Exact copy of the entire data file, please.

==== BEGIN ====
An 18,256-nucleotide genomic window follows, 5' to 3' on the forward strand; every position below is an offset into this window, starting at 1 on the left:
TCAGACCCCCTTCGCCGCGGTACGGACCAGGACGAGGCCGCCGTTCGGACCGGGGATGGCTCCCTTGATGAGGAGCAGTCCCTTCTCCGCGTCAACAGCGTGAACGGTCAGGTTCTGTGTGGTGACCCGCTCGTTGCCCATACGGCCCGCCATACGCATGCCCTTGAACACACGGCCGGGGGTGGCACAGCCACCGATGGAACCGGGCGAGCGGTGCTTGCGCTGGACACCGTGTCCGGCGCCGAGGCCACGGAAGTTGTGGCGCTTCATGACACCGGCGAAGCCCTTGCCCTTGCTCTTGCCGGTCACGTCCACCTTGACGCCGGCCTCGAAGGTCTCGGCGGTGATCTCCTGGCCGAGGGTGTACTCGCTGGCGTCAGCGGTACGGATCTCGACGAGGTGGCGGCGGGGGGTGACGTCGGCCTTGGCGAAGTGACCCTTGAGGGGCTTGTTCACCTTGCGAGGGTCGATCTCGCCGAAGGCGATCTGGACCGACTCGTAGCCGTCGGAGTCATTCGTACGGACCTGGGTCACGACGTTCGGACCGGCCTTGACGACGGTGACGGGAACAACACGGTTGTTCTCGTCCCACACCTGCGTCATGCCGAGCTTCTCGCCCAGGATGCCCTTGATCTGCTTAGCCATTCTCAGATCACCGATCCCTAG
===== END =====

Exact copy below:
An 18,256-nucleotide genomic window follows, 5' to 3' on the forward strand; every position below is an offset into this window, starting at 1 on the left:
TCAGACCCCCTTCGCCGCGGTACGGACCAGGACGAGGCCGCCGTTCGGACCGGGGATGGCTCCCTTGATGAGGAGCAGTCCCTTCTCCGCGTCAACAGCGTGAACGGTCAGGTTCTGTGTGGTGACCCGCTCGTTGCCCATACGGCCCGCCATACGCATGCCCTTGAACACACGGCCGGGGGTGGCACAGCCACCGATGGAACCGGGCGAGCGGTGCTTGCGCTGGACACCGTGTCCGGCGCCGAGGCCACGGAAGTTGTGGCGCTTCATGACACCGGCGAAGCCCTTGCCCTTGCTCTTGCCGGTCACGTCCACCTTGACGCCGGCCTCGAAGGTCTCGGCGGTGATCTCCTGGCCGAGGGTGTACTCGCTGGCGTCAGCGGTACGGATCTCGACGAGGTGGCGGCGGGGGGTGACGTCGGCCTTGGCGAAGTGACCCTTGAGGGGCTTGTTCACCTTGCGAGGGTCGATCTCGCCGAAGGCGATCTGGACCGACTCGTAGCCGTCGGAGTCATTCGTACGGACCTGGGTCACGACGTTCGGACCGGCCTTGACGACGGTGACGGGAACAACACGGTTGTTCTCGTCCCACACCTGCGTCATGCCGAGCTTCTCGCCCAGGATGCCCTTGATCTGCTTAGCCATTCTCAGATCACCGATCCCTAG